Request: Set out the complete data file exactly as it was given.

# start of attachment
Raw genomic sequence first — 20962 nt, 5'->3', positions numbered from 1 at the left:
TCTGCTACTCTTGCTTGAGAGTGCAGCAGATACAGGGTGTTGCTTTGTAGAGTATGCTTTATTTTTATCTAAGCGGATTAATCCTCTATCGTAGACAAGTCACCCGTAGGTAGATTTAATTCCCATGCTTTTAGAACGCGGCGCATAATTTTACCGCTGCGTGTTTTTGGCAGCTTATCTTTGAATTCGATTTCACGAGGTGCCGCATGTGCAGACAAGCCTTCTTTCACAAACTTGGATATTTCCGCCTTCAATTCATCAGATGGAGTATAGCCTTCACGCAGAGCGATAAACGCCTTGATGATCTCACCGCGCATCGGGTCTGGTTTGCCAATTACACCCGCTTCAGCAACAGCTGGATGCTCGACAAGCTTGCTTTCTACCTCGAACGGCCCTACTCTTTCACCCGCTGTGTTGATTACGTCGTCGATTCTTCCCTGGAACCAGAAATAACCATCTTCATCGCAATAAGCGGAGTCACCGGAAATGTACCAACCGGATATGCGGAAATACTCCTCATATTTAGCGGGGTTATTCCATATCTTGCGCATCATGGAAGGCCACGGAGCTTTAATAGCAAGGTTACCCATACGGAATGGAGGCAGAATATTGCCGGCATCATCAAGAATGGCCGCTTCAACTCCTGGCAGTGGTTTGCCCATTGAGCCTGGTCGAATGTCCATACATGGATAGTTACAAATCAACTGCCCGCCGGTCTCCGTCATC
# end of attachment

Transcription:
Raw genomic sequence first — 20962 nt, 5'->3', positions numbered from 1 at the left:
TCTGCTACTCTTGCTTGAGAGTGCAGCAGATACAGGGTGTTGCTTTGTAGAGTATGCTTTATTTTTATCTAAGCGGATTAATCCTCTATCGTAGACAAGTCACCCGTAGGTAGATTTAATTCCCATGCTTTTAGAACGCGGCGCATAATTTTACCGCTGCGTGTTTTTGGCAGCTTATCTTTGAATTCGATTTCACGAGGTGCCGCATGTGCAGACAAGCCTTCTTTCACAAACTTGGATATTTCCGCCTTCAATTCATCAGATGGAGTATAGCCTTCACGCAGAGCGATAAACGCCTTGATGATCTCACCGCGCATCGGGTCTGGTTTGCCAATTACACCCGCTTCAGCAACAGCTGGATGCTCGACAAGCTTGCTTTCTACCTCGAACGGCCCTACTCTTTCACCCGCTGTGTTGATTACGTCGTCGATTCTTCCCTGGAACCAGAAATAACCATCTTCATCGCAATAAGCGGAGTCACCGGAAATGTACCAACCGGATATGCGGAAATACTCCTCATATTTAGCGGGGTTATTCCATATCTTGCGCATCATGGAAGGCCACGGAGCTTTAATAGCAAGGTTACCCATACGGAATGGAGGCAGAATATTGCCGGCATCATCAAGAATGGCCGCTTCAACTCCTGGCAGTGGTTTGCCCATTGAGCCTGGTCGAATGTCCATACATGGATAGTTACAAATCAACTGCCCGCCGGTCTCCGTCATC